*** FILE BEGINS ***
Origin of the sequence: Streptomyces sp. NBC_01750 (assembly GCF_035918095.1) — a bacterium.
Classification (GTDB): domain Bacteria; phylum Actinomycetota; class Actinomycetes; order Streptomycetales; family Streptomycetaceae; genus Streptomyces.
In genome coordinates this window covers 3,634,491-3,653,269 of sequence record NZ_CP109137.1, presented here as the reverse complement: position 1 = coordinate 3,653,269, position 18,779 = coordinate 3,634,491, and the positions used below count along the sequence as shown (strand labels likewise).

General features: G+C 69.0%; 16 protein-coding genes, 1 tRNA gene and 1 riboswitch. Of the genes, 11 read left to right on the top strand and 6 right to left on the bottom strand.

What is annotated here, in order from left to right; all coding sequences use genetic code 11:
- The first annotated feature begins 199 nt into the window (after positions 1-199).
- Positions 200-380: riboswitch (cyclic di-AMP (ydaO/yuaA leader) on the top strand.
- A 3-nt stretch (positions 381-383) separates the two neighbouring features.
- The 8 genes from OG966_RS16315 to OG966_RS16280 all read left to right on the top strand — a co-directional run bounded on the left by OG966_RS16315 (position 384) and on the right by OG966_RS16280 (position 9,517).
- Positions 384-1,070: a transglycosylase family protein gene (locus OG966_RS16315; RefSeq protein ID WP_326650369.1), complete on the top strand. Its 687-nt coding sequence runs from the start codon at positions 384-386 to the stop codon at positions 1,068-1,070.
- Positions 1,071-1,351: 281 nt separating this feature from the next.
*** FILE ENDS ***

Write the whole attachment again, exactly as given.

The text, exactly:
Origin of the sequence: Streptomyces sp. NBC_01750 (assembly GCF_035918095.1) — a bacterium.
Classification (GTDB): domain Bacteria; phylum Actinomycetota; class Actinomycetes; order Streptomycetales; family Streptomycetaceae; genus Streptomyces.
In genome coordinates this window covers 3,634,491-3,653,269 of sequence record NZ_CP109137.1, presented here as the reverse complement: position 1 = coordinate 3,653,269, position 18,779 = coordinate 3,634,491, and the positions used below count along the sequence as shown (strand labels likewise).

General features: G+C 69.0%; 16 protein-coding genes, 1 tRNA gene and 1 riboswitch. Of the genes, 11 read left to right on the top strand and 6 right to left on the bottom strand.

What is annotated here, in order from left to right; all coding sequences use genetic code 11:
- The first annotated feature begins 199 nt into the window (after positions 1-199).
- Positions 200-380: riboswitch (cyclic di-AMP (ydaO/yuaA leader) on the top strand.
- A 3-nt stretch (positions 381-383) separates the two neighbouring features.
- The 8 genes from OG966_RS16315 to OG966_RS16280 all read left to right on the top strand — a co-directional run bounded on the left by OG966_RS16315 (position 384) and on the right by OG966_RS16280 (position 9,517).
- Positions 384-1,070: a transglycosylase family protein gene (locus OG966_RS16315; RefSeq protein ID WP_326650369.1), complete on the top strand. Its 687-nt coding sequence runs from the start codon at positions 384-386 to the stop codon at positions 1,068-1,070.
- Positions 1,071-1,351: 281 nt separating this feature from the next.